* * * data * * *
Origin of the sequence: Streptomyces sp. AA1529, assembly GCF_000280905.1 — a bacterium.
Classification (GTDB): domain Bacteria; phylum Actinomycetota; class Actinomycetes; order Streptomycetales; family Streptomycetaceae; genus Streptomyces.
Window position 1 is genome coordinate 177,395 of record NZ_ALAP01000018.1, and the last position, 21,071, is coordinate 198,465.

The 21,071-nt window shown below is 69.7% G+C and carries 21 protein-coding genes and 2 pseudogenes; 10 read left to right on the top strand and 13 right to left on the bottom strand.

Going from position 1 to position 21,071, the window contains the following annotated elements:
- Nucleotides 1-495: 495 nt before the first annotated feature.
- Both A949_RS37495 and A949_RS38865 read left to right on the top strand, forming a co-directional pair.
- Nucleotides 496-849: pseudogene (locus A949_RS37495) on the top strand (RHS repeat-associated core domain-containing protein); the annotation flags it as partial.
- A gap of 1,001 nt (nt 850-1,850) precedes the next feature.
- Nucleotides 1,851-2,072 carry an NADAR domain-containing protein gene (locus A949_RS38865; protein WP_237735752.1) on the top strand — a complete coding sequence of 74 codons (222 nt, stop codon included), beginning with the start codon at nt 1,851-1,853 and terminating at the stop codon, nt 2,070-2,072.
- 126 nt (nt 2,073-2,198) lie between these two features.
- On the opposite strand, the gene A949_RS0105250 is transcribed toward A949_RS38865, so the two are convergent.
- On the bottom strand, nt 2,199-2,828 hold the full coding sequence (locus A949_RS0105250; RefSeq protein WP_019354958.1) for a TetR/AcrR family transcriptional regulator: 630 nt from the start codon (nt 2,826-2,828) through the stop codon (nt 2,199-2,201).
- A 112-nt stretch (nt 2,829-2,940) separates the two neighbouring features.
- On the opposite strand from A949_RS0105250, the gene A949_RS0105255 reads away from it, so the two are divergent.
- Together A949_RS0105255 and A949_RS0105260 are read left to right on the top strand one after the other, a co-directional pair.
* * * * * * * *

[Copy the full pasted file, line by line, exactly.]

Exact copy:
Origin of the sequence: Streptomyces sp. AA1529, assembly GCF_000280905.1 — a bacterium.
Classification (GTDB): domain Bacteria; phylum Actinomycetota; class Actinomycetes; order Streptomycetales; family Streptomycetaceae; genus Streptomyces.
Window position 1 is genome coordinate 177,395 of record NZ_ALAP01000018.1, and the last position, 21,071, is coordinate 198,465.

The 21,071-nt window shown below is 69.7% G+C and carries 21 protein-coding genes and 2 pseudogenes; 10 read left to right on the top strand and 13 right to left on the bottom strand.

Going from position 1 to position 21,071, the window contains the following annotated elements:
- Nucleotides 1-495: 495 nt before the first annotated feature.
- Both A949_RS37495 and A949_RS38865 read left to right on the top strand, forming a co-directional pair.
- Nucleotides 496-849: pseudogene (locus A949_RS37495) on the top strand (RHS repeat-associated core domain-containing protein); the annotation flags it as partial.
- A gap of 1,001 nt (nt 850-1,850) precedes the next feature.
- Nucleotides 1,851-2,072 carry an NADAR domain-containing protein gene (locus A949_RS38865; protein WP_237735752.1) on the top strand — a complete coding sequence of 74 codons (222 nt, stop codon included), beginning with the start codon at nt 1,851-1,853 and terminating at the stop codon, nt 2,070-2,072.
- 126 nt (nt 2,073-2,198) lie between these two features.
- On the opposite strand, the gene A949_RS0105250 is transcribed toward A949_RS38865, so the two are convergent.
- On the bottom strand, nt 2,199-2,828 hold the full coding sequence (locus A949_RS0105250; RefSeq protein WP_019354958.1) for a TetR/AcrR family transcriptional regulator: 630 nt from the start codon (nt 2,826-2,828) through the stop codon (nt 2,199-2,201).
- A 112-nt stretch (nt 2,829-2,940) separates the two neighbouring features.
- On the opposite strand from A949_RS0105250, the gene A949_RS0105255 reads away from it, so the two are divergent.
- Together A949_RS0105255 and A949_RS0105260 are read left to right on the top strand one after the other, a co-directional pair.